Oklahoma Christian Athletic Hall of Fame honors Clint Vaughn

Clint Vaughn was one of seven inducted into the Oklahoma Christian Athletic Hall of Fame.
Submitted photo

Clint Vaughn was one of seven inducted into the Oklahoma Christian Athletic Hall of Fame. Submitted photo

Recognizing athletes for their outstanding character, inspiring conduct and great impact, the Oklahoma Christian Athletic Hall of Fame this year inducted its first second-generation honoree.

Clint Vaughn is the son of former Oklahoma Christian University student-athlete Ray Vaughn Jr. and the grandson of former coach – and OC Athletic Hall of Famer – Ray Vaughn Sr.

According to Murray Evans, associate athletic director for media relations, said that Clint was an NAIA All-America second-team selection in 1997, when he also was named as the Sooner Athletic Conference player of the year after hitting .477 with 18 home runs and 72 RBIs. He was a three-time All-SAC pick, making the second-team list in 1996 and the first-team list in 1997 and 1998.

“Clint is probably the best player we have ever had at OC, certainly the best hitter we have ever had.” Evans said.

With his grandfather being Oklahoma Christian’s first coach and athletic director for more than 20 years, Vaughn grew up on the Oklahoma Christian campus, where he would come to watch games often.

“My grandfather died when I was three years old, so I didn’t get to know him really well,” Vaughn said. “My father was not one of those to really push me to play everything and be really good, he let us play sports for fun and it wasn’t a competitive deal.”

According to Oklahoma Christian Baseball Coach Lonny Cobble,Vaughn was a really good player, even back in high school when he coached him.

“He played good defense, he was smart,” Cobble said. “He knew the game, so he never got himself in trouble by not knowing what was going on and he could always hit.”

Vaughn said his sophomore year was when he began to put extra effort into baseball, hoping to improve his game.

“I had always played sports in school and in 10th grade, I realized baseball was probably my best chance at playing sports in college so, I started focusing on baseball and working hard on that,” Vaughn said.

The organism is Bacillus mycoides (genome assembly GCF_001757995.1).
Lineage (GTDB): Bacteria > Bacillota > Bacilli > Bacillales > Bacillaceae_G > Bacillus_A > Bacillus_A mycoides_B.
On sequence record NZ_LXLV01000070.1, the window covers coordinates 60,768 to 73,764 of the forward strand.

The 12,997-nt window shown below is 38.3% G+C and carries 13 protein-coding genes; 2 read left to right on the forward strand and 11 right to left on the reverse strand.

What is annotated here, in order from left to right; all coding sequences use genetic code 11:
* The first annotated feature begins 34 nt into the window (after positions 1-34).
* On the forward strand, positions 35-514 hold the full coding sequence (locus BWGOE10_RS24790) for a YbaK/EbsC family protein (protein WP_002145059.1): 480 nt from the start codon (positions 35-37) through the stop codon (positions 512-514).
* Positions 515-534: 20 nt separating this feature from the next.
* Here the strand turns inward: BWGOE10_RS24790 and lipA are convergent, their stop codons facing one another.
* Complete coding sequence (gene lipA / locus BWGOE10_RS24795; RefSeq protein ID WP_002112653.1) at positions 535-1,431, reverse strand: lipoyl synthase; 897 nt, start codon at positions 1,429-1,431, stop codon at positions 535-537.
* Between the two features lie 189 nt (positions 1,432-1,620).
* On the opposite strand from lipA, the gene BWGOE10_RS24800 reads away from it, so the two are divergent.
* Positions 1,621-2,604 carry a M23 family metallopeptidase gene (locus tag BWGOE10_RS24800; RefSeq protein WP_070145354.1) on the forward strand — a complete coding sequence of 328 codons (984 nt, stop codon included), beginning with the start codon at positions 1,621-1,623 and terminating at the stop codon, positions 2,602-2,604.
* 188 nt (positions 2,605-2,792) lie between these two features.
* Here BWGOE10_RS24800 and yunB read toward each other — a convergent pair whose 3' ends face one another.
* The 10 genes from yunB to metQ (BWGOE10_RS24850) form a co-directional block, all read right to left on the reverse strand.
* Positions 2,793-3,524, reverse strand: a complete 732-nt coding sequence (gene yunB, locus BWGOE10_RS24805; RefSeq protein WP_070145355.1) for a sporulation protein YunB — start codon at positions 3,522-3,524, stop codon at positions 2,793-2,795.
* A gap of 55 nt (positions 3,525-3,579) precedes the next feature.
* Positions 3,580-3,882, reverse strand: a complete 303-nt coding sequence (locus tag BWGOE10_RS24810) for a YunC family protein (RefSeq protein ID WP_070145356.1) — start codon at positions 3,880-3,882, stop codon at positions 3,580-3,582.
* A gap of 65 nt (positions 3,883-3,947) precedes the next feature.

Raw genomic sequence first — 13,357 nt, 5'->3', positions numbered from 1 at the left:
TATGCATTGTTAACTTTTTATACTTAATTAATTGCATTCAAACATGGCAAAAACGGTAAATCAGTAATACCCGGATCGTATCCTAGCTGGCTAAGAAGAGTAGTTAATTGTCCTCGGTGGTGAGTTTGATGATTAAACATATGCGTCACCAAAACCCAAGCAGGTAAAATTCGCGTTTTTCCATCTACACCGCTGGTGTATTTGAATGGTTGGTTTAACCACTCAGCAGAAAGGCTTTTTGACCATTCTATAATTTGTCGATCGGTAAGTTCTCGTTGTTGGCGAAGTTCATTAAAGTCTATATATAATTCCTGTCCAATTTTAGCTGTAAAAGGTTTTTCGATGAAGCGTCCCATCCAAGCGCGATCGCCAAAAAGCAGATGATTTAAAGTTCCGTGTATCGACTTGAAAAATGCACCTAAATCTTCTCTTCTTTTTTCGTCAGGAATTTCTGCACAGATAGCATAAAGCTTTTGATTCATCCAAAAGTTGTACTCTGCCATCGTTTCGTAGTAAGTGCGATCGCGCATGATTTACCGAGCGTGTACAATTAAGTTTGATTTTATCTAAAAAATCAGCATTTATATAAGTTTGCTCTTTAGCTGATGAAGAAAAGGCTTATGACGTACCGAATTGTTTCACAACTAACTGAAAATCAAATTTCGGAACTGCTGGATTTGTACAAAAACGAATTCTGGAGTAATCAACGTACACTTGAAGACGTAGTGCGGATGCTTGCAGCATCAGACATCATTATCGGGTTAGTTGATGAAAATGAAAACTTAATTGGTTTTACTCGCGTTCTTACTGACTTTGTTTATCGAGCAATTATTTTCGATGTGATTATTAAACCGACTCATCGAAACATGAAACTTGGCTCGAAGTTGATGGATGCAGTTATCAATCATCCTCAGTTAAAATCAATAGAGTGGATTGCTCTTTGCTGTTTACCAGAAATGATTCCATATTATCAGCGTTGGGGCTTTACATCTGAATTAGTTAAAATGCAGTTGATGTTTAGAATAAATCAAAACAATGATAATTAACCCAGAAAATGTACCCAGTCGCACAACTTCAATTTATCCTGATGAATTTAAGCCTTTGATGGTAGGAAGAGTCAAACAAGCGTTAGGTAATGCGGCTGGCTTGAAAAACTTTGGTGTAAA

Though Vaughn’s grandfather helped Oklahoma Christian go from a two-year school to a four-year college in 1960, he said that he was not interested in pursuing his athletic career at Oklahoma Christian. After high school he attended Seminole State College, but later reached out to Oklahoma Christian and asked if there was still a spot for him on the team.

“He came back in 1996, but he was playing in the outfield when he usually played first baseman,” Evans said. “He hit pretty well but he wasn’t playing his position, the next year when he played his position that is when he burst out and hit a .477 which is still OC’s record.”

Evans said that Vaughn set multiple Oklahoma Christian records, which lead to his induction into the Oklahoma Christian Hall of Fame.

“He had 18 homeruns that year and 72 RBIs and those are all school records, he was also the first and only OC student to receive an award for the Sooner Athletic Conference player of the year,” Vaughn said.

After his junior year, in his second year at Oklahoma Christian Vaughn was drafted by the Cincinnati Reds, which meant he was not eligible to play college baseball.

“I don’t know if we will have anybody break his records because it was a different time, different bats and a lot of different rules,” Cobble said. “But not taking anything away from Clint, that was the era he played in and he performed at a very high level that’s why he got drafted.” .

Although he loved the game, Vaughn said it was time for him to go to the next step in his life. After two seasons in the minor leagues, Vaughn returned to Oklahoma Christian, where he earned a bachelor’s degree in business administration.

“My wife and I were getting serious in our relationship and I was burned out on baseball,” Vaughn said “I regret a little bit not trying to keep playing, but I was excited about the next step of my life, which was getting engaged to my wife and moving on. There was mixed feelings for a couple of years when baseball season would start. I really missed it and wished I was still playing.”

Now, Vaughn has three sons and one daughter and owns a roofing business in Bixby, Oklahoma called Roofscapes Exteriors, LLC.

“Baseball was great but what I learned at OC is really helping me be successful today,” Vaughn said. “Acting with Christian morals and integrity, treating people right and not chasing the dollar and being greedy. It is about more than that and I learned that at OC.” .

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